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Puppies in Valparaiso schools provide 'heeling' presence

Puppies in Valparaiso schools provide 'heeling' presence

VALPARAISO — When Zoe, Nick Slater and Valparaiso police Officer Terry Cox enter Troy Yeager’s seventh-grade social studies room, a hush falls over the room.

“Officer Cox is going to show you a trick,” Slater said. “She’s two for two so far.”

Cox and Slater, assistant principal of Benjamin Franklin Middle School, take a few seconds to draw Zoe’s attention to the front of the classroom and away from the rows of adoring students. She’s just 4 months old. She’s still learning.

“Come, here, sit,” Cox commands. “Down, roll over.”

The curly-haired retriever barrel rolls across the front of the room and to her feet among the seventh-graders’ applause.

“You see the effect on how a dog can bring the best out of kids,” said Slater, Zoe’s handler.

Valpo Schools therapy dogs

Valparaiso police Officer Terry Cox works with Zoe, a therapy dog at Valparaiso’s Benjamin Franklin Middle School. 

Pick of the litter

Zoe is one of a dozen therapy support dogs placed in Valparaiso Community Schools this fall as a part of the district’s Viking Puppy Project — a nod to Valparaiso High School's nickname.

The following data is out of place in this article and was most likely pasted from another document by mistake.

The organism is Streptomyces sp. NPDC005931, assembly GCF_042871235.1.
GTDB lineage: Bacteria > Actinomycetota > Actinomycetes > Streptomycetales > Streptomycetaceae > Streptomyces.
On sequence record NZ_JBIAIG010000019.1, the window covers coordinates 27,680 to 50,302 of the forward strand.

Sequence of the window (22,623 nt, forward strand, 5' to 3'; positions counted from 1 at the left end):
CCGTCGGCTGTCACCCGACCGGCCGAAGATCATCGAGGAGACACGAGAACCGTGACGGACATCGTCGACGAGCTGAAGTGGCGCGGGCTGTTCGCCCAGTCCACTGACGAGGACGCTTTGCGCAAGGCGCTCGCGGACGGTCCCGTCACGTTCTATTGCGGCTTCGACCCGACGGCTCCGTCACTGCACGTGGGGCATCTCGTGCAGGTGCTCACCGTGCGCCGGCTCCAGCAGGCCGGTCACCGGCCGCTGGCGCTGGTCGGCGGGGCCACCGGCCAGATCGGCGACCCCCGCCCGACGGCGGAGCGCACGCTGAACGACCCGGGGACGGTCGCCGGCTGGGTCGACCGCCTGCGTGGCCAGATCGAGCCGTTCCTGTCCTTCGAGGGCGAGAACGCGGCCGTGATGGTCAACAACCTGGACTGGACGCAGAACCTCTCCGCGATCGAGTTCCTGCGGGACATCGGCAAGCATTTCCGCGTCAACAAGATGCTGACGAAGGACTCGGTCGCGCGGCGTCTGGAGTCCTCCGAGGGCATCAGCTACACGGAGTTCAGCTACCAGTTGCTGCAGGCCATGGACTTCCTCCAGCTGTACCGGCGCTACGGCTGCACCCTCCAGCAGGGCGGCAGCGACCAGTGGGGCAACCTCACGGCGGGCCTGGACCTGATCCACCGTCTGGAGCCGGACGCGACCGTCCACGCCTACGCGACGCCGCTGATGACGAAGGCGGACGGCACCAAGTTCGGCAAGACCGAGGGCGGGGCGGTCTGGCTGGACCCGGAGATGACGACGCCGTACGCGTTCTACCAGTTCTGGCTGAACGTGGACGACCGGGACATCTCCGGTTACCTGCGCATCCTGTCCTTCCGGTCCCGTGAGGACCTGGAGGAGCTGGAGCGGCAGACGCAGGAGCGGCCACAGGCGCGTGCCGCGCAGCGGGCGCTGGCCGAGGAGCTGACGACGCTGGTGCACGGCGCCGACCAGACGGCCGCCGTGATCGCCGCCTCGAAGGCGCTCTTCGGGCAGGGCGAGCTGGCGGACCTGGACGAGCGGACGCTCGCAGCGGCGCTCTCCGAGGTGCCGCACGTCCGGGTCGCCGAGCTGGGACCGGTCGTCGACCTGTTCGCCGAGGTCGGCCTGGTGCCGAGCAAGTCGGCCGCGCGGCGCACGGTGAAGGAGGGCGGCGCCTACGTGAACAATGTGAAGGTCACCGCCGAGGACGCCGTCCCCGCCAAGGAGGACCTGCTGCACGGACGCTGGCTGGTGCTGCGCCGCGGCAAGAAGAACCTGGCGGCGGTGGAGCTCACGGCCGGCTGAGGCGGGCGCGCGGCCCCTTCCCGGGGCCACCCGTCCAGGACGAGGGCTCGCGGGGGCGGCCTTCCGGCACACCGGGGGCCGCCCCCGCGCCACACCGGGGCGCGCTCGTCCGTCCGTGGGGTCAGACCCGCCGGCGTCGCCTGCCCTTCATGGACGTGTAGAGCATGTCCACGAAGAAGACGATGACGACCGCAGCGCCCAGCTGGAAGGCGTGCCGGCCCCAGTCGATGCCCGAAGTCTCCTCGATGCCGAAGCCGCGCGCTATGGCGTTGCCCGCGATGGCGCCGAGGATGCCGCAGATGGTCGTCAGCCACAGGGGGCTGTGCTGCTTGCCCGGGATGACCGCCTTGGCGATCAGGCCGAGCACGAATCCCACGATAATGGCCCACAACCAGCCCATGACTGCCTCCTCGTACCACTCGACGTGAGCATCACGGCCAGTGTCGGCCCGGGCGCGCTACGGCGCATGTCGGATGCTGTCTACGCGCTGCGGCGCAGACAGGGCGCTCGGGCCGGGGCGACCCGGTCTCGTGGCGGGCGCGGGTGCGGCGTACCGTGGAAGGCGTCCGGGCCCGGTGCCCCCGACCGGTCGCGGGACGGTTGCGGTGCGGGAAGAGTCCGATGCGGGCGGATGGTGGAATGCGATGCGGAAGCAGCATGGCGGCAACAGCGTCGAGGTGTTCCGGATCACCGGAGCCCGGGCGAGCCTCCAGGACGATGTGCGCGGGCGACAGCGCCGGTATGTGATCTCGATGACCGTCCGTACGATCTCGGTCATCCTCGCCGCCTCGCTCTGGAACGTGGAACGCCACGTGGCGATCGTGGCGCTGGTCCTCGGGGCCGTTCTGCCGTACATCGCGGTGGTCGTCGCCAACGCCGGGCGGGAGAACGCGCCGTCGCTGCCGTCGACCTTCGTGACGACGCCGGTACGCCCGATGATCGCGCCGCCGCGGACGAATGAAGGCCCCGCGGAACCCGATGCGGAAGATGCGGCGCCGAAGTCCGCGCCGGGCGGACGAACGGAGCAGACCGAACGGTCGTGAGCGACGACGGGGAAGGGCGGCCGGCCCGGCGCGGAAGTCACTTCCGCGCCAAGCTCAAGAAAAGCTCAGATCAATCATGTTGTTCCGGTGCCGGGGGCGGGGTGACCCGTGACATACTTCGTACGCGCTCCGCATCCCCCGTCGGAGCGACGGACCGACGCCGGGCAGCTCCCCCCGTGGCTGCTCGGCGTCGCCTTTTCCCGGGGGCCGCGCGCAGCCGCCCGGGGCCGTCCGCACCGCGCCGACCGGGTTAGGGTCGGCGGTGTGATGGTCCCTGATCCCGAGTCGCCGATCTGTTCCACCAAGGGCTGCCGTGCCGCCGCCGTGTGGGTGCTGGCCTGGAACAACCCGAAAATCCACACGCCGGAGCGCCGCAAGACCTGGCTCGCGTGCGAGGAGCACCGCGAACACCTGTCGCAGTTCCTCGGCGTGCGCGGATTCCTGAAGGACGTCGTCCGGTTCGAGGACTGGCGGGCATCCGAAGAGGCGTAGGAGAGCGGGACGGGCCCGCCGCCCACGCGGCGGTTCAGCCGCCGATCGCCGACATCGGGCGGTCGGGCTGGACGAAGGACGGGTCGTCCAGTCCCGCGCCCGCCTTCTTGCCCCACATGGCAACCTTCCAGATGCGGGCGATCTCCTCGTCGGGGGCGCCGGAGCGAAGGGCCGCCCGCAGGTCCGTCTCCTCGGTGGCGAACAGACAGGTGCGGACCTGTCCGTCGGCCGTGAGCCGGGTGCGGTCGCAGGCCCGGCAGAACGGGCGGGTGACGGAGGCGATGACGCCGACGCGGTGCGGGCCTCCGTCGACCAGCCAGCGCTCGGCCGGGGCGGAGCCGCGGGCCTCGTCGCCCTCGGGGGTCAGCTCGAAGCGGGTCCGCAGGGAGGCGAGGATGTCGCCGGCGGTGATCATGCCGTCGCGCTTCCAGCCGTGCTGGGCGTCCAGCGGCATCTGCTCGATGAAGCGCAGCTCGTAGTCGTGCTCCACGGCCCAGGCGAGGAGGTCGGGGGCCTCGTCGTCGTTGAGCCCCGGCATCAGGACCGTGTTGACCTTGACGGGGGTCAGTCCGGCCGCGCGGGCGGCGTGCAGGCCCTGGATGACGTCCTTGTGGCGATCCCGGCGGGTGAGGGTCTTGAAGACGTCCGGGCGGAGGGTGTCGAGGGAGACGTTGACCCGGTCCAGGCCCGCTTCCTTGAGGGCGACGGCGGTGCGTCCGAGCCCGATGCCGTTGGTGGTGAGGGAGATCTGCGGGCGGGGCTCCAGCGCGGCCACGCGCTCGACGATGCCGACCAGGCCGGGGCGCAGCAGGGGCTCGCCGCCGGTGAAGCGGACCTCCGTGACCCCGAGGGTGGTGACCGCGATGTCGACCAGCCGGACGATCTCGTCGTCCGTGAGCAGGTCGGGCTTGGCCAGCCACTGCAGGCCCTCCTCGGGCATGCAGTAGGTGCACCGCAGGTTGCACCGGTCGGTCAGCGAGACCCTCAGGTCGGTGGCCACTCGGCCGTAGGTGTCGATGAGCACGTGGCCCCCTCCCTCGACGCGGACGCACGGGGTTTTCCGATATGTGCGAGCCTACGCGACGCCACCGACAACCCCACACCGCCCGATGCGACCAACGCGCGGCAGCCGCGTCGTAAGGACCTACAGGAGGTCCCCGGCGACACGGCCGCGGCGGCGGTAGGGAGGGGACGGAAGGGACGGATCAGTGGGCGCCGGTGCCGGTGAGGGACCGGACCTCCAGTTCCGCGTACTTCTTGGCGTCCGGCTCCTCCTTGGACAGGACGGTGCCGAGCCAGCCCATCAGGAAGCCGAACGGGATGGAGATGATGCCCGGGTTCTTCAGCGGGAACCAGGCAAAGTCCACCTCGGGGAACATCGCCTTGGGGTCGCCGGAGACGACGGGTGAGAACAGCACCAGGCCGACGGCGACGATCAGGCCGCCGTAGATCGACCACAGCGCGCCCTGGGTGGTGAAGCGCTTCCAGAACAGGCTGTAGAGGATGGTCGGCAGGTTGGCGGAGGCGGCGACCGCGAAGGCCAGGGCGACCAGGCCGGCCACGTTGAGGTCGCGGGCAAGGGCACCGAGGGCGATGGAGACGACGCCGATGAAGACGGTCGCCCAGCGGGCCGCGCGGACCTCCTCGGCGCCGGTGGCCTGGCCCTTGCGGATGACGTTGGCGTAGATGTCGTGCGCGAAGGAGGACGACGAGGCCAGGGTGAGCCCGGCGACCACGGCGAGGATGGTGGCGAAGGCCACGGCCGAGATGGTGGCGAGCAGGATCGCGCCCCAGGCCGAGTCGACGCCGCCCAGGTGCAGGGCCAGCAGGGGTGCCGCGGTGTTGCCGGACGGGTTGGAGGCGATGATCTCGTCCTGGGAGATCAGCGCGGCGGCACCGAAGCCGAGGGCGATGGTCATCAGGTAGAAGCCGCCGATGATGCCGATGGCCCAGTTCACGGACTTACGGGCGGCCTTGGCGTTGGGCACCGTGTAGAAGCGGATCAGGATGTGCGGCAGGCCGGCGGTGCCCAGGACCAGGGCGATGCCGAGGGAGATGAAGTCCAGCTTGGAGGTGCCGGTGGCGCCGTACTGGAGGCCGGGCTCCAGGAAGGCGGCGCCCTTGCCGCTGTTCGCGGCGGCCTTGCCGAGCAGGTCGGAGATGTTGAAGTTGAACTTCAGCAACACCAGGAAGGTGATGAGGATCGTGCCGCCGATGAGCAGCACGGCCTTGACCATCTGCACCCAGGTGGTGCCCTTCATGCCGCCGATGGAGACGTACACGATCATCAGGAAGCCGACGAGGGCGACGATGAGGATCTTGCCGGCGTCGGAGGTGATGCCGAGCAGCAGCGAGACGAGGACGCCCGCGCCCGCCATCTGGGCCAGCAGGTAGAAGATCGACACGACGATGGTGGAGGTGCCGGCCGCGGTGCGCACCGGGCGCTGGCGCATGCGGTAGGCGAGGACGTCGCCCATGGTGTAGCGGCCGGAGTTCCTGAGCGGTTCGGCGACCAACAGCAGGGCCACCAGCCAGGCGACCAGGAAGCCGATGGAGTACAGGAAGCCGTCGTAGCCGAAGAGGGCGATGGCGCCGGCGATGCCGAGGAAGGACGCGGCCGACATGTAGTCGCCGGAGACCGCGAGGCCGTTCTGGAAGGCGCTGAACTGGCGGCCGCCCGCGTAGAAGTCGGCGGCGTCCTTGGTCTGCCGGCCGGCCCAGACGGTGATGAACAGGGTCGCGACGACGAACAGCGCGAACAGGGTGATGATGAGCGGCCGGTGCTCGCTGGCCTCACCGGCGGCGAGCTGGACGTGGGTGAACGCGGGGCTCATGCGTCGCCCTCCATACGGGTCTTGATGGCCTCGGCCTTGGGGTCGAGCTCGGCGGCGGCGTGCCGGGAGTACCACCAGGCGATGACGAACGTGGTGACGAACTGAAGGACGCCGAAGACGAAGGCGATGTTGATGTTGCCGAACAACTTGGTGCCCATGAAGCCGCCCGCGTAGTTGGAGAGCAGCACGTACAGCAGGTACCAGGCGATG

The puppies — almost all of them English cream golden retrievers from the same litter — were adopted from the Vale Park Animal Hospital after Valparaiso Superintendent Julie Lauck visited the office last spring with her Yorkie, Annabelle, and learned of an expected litter soon to be in need of a home.

The Viking pups were born May 18 and connected with their Valparaiso schools handlers on a first-come, first-serve basis.

Lauck secured nine of the 10 pups in the Vale Park litter and a 10th born just three weeks before to join June — a 7-year-old golden retriever who had been in the district for about four years before.

Moose — Flint Lake Elementary School Principal John Miller’s 2-year-old Labrador retriever — rounds out the district’s dozen dogs.

Handlers are administrators, teachers and social workers in the district. They take the pups home with them every night and are responsible for training.

“Watching him interact here at school and also with my 1-year-old at home, it’s unbelievable,” Miller said of Moose. “To see the difference he makes in our kids' lives and also our staff, it’s so rewarding.”

Valpo Schools therapy dogs

Students in Joanne Blastick’s eighth-grade Spanish class pet Zoe, a therapy dog at Benjamin Franklin Middle School. 

New in school

All but one of the Valparaiso schools have a pup or dog in service, and Valparaiso High School has two. VCS Communications Coordinator Allison Hadley said the district is working to secure its 13th dog for Cooks Corners Elementary School.

The program is funded largely through community support. Lauck secured $12,000 in just four hours of initial fundraising. Each of the pups is sponsored with partners pitching in to provide food, medicine and even veterinary care for little Vikings.

The pups were selected based on their availability, and not necessarily for any particular breeding purpose, though goldens are known to be especially good with children.